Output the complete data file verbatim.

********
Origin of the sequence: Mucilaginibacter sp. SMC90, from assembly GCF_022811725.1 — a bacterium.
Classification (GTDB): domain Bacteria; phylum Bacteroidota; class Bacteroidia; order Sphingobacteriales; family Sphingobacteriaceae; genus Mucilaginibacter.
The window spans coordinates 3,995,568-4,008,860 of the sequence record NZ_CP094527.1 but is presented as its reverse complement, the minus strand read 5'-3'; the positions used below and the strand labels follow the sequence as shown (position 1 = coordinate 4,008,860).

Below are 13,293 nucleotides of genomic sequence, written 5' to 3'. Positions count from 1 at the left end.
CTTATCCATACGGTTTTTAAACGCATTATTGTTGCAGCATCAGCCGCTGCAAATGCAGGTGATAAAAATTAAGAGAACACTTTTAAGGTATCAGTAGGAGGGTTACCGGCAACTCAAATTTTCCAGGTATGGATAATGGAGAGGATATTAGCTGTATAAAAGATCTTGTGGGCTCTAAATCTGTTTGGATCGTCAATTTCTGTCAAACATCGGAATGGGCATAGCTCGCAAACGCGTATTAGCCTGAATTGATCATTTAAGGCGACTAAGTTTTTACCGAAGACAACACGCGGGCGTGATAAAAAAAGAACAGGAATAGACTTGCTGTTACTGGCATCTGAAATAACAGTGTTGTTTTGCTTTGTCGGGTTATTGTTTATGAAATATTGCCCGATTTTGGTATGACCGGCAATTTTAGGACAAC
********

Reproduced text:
Origin of the sequence: Mucilaginibacter sp. SMC90, from assembly GCF_022811725.1 — a bacterium.
Classification (GTDB): domain Bacteria; phylum Bacteroidota; class Bacteroidia; order Sphingobacteriales; family Sphingobacteriaceae; genus Mucilaginibacter.
The window spans coordinates 3,995,568-4,008,860 of the sequence record NZ_CP094527.1 but is presented as its reverse complement, the minus strand read 5'-3'; the positions used below and the strand labels follow the sequence as shown (position 1 = coordinate 4,008,860).

Below are 13,293 nucleotides of genomic sequence, written 5' to 3'. Positions count from 1 at the left end.
CTTATCCATACGGTTTTTAAACGCATTATTGTTGCAGCATCAGCCGCTGCAAATGCAGGTGATAAAAATTAAGAGAACACTTTTAAGGTATCAGTAGGAGGGTTACCGGCAACTCAAATTTTCCAGGTATGGATAATGGAGAGGATATTAGCTGTATAAAAGATCTTGTGGGCTCTAAATCTGTTTGGATCGTCAATTTCTGTCAAACATCGGAATGGGCATAGCTCGCAAACGCGTATTAGCCTGAATTGATCATTTAAGGCGACTAAGTTTTTACCGAAGACAACACGCGGGCGTGATAAAAAAAGAACAGGAATAGACTTGCTGTTACTGGCATCTGAAATAACAGTGTTGTTTTGCTTTGTCGGGTTATTGTTTATGAAATATTGCCCGATTTTGGTATGACCGGCAATTTTAGGACAAC